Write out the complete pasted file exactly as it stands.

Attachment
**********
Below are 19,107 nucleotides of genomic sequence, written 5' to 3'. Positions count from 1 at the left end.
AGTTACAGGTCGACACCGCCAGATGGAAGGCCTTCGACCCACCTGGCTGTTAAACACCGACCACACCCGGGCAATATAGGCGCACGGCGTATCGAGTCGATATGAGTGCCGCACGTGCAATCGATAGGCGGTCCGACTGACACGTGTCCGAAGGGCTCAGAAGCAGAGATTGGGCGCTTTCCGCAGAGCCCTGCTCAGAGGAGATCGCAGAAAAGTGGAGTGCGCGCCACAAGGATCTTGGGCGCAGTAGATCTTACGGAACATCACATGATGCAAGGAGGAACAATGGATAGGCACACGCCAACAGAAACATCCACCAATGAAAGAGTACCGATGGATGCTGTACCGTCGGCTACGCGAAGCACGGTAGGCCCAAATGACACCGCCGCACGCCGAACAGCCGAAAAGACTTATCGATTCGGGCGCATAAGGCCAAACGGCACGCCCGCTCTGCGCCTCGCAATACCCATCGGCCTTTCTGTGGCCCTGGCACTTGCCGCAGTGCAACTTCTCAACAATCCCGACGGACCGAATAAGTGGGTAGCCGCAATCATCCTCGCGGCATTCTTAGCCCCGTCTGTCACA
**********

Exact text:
Below are 19,107 nucleotides of genomic sequence, written 5' to 3'. Positions count from 1 at the left end.
AGTTACAGGTCGACACCGCCAGATGGAAGGCCTTCGACCCACCTGGCTGTTAAACACCGACCACACCCGGGCAATATAGGCGCACGGCGTATCGAGTCGATATGAGTGCCGCACGTGCAATCGATAGGCGGTCCGACTGACACGTGTCCGAAGGGCTCAGAAGCAGAGATTGGGCGCTTTCCGCAGAGCCCTGCTCAGAGGAGATCGCAGAAAAGTGGAGTGCGCGCCACAAGGATCTTGGGCGCAGTAGATCTTACGGAACATCACATGATGCAAGGAGGAACAATGGATAGGCACACGCCAACAGAAACATCCACCAATGAAAGAGTACCGATGGATGCTGTACCGTCGGCTACGCGAAGCACGGTAGGCCCAAATGACACCGCCGCACGCCGAACAGCCGAAAAGACTTATCGATTCGGGCGCATAAGGCCAAACGGCACGCCCGCTCTGCGCCTCGCAATACCCATCGGCCTTTCTGTGGCCCTGGCACTTGCCGCAGTGCAACTTCTCAACAATCCCGACGGACCGAATAAGTGGGTAGCCGCAATCATCCTCGCGGCATTCTTAGCCCCGTCTGTCACA